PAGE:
Flattery will get you
Toward the end of high school my art teacher once said I reminded her of Georgia O’Keeffe.
Inundated in the O’Keeffe flower calendars of the 80s, I wasn’t particularly flattered by this. (I had a similar calendar-based prejudice against Van Gogh until I saw his work in person, where it is undeniably stunning. It really does not translate well in reproduction.)
I have seen some of her work in person, and some of it was quite powerful, but I’ve come to appreciate her more from reading about her.
I hadn’t realized she had almost died from typhoid in her teens, and that although her family was able to send her to art school for a couple of years, after that their financial situation worsened and she had to leave school to work to support herself at age 20.
One of her father’s many failed business ventures was apparently manufacturing concrete blocks, and when it didn’t go well, to prove their efficiency, he built a ramshackle house for his own family out of these blocks and then they had to leave in this sad building the neighbors referred to as “the prison.”
She didn’t have the worst life, but she definitely endured a number of circumstances that I could imagine made her both pretty tough and not too concerned with the opinions of others.
But apparently she was concerned, at least to some extent.
She relates the story of a day when she was 28, working as a teacher and trying to make time for her own work. She went into her studio and reviewed all of her work. She found she could see which ones were done to please a particular person or instructor, which were inspired by one or another well-known artist.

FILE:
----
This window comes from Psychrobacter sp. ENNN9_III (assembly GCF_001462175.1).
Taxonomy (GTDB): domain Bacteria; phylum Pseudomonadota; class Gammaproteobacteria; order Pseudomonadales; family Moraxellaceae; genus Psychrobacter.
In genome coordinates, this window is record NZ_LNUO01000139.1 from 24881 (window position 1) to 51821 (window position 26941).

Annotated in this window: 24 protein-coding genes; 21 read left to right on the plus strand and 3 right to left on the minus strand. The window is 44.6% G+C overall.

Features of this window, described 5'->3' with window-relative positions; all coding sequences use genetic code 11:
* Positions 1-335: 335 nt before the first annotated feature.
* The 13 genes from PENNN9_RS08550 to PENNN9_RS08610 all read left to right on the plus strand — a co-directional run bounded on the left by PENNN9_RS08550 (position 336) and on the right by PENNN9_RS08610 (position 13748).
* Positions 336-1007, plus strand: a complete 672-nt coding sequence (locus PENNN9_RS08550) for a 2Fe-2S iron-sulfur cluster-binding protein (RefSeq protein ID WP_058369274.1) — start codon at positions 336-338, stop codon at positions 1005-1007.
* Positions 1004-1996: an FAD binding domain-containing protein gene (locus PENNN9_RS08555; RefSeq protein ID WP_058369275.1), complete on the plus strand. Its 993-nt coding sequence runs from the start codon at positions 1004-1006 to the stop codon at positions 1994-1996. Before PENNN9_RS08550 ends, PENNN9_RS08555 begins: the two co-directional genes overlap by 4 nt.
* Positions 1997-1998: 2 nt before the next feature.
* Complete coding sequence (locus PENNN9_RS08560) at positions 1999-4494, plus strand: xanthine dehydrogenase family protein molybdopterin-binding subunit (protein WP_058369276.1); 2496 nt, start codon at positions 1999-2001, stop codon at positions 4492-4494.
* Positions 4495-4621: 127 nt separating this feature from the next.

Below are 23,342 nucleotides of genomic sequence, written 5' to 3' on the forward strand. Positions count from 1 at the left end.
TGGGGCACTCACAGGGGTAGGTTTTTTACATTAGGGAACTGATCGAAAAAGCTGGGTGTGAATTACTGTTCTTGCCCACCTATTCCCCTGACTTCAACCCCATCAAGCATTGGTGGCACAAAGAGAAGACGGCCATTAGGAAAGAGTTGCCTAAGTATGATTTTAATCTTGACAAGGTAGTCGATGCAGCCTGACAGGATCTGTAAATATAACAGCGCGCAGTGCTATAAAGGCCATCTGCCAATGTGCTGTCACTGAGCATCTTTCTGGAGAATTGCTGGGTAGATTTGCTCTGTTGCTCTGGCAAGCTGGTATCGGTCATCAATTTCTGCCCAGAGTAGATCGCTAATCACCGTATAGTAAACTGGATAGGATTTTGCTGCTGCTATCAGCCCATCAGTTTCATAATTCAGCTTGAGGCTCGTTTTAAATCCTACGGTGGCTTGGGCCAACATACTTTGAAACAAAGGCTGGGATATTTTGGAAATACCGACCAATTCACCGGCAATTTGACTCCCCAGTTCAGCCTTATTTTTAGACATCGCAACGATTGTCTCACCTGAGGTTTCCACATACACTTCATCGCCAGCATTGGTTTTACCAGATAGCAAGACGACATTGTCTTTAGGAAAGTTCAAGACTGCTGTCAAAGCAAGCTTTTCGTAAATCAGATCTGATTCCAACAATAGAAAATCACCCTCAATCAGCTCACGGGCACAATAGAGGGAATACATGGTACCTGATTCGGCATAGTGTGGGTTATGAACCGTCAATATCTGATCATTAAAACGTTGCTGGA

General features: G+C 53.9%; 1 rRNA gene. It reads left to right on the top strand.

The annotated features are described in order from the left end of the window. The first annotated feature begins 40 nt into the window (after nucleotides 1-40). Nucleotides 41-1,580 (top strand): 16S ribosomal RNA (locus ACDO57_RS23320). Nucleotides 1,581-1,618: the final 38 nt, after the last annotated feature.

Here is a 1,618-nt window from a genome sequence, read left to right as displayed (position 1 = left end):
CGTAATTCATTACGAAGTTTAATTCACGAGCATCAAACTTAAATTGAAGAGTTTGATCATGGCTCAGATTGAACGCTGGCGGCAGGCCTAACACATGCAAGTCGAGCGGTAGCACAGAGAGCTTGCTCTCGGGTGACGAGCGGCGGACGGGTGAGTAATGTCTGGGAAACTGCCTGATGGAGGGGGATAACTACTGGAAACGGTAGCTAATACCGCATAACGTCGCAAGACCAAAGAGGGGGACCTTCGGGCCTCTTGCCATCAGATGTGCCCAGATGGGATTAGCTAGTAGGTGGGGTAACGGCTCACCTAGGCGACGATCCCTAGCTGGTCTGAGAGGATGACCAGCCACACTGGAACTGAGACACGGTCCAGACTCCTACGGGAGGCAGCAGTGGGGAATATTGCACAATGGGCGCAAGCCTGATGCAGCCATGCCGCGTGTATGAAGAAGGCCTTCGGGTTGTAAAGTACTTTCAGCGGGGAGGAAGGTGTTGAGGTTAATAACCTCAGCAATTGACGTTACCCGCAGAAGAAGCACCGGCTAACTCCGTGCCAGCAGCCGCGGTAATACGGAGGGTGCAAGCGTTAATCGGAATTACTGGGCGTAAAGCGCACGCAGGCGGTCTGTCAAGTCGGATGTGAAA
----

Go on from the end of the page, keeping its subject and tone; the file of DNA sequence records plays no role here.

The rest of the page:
Then she put all of her work away to rid her mind completely of the influence of others. She wrote to a friend that: “I feel disgusted with it all and am glad I’m disgusted.”
She found she had shapes in her mind, integral to her imagination, that were not based on anything else she had seen. “This thing that is so close to you, often you never realize it’s there.”
So she dropped everything and started doing charcoal drawings of those shapes. “I could think of a whole string of things I’d like to put down but I’d never thought of doing it because I’d never seen anything like it.”
And of course those drawings were the pieces that started her career.
Many years later, she wrote this about her breakthrough: “I grew up and…one day seven years ago I found myself saying to myself – I can’t live where I want to – I can’t go where I want to – I can’t do what I want to – I can’t even say what I want to. School and things that painters have taught me even keep me from painting as I want to. I decided I was a very stupid fool not to at least paint as I wanted to and say what I wanted to when I painted as that seemed to be the only thing I could do that didn’t concern anybody but myself – that was nobody’s business but my own.”
I think we can all relate to this, even if the “can’t live where I want to, can’t do what I want to” might be relative. As human animals, we are all constrained to different degrees by many factors – fear, family, finances – and concerned with what others think of us, for both ancient and contemporary reasons.
And I think that when we experience creative work that steps outside of these considerations, we feel more connected with our own courage, our own true voice. Sometimes I see work that I find visually attractive but then I am disappointed when I don’t feel anything except maybe appreciation of the skill involved in creating it. Then there is the work that makes the world new. That makes me new.
That is clearly what Georgia was looking for. And that is what I am looking for too. Reading about her experience makes me even more determined to find it.
And needless to say, now I feel quite flattered at the comparison!